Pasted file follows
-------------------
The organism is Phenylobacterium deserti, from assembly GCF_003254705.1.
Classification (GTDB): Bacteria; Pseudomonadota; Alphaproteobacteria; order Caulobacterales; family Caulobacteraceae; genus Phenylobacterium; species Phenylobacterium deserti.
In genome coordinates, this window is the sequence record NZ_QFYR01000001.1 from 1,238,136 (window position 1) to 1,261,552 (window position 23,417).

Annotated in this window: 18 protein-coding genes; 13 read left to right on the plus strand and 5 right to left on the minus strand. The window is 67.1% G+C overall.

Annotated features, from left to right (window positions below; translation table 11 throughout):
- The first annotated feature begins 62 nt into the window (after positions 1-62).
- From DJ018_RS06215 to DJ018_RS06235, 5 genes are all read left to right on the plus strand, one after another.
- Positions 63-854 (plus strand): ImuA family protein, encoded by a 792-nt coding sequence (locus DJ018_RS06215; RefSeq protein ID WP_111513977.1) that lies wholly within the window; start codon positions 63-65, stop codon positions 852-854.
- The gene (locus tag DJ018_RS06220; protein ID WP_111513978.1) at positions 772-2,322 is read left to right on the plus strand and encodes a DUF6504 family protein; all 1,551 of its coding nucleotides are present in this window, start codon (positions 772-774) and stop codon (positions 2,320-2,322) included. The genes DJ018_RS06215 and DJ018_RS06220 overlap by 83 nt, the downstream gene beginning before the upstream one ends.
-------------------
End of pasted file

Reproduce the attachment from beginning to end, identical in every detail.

The organism is Phenylobacterium deserti, from assembly GCF_003254705.1.
Classification (GTDB): Bacteria; Pseudomonadota; Alphaproteobacteria; order Caulobacterales; family Caulobacteraceae; genus Phenylobacterium; species Phenylobacterium deserti.
In genome coordinates, this window is the sequence record NZ_QFYR01000001.1 from 1,238,136 (window position 1) to 1,261,552 (window position 23,417).

Annotated in this window: 18 protein-coding genes; 13 read left to right on the plus strand and 5 right to left on the minus strand. The window is 67.1% G+C overall.

Annotated features, from left to right (window positions below; translation table 11 throughout):
- The first annotated feature begins 62 nt into the window (after positions 1-62).
- From DJ018_RS06215 to DJ018_RS06235, 5 genes are all read left to right on the plus strand, one after another.
- Positions 63-854 (plus strand): ImuA family protein, encoded by a 792-nt coding sequence (locus DJ018_RS06215; RefSeq protein ID WP_111513977.1) that lies wholly within the window; start codon positions 63-65, stop codon positions 852-854.
- The gene (locus tag DJ018_RS06220; protein ID WP_111513978.1) at positions 772-2,322 is read left to right on the plus strand and encodes a DUF6504 family protein; all 1,551 of its coding nucleotides are present in this window, start codon (positions 772-774) and stop codon (positions 2,320-2,322) included. The genes DJ018_RS06215 and DJ018_RS06220 overlap by 83 nt, the downstream gene beginning before the upstream one ends.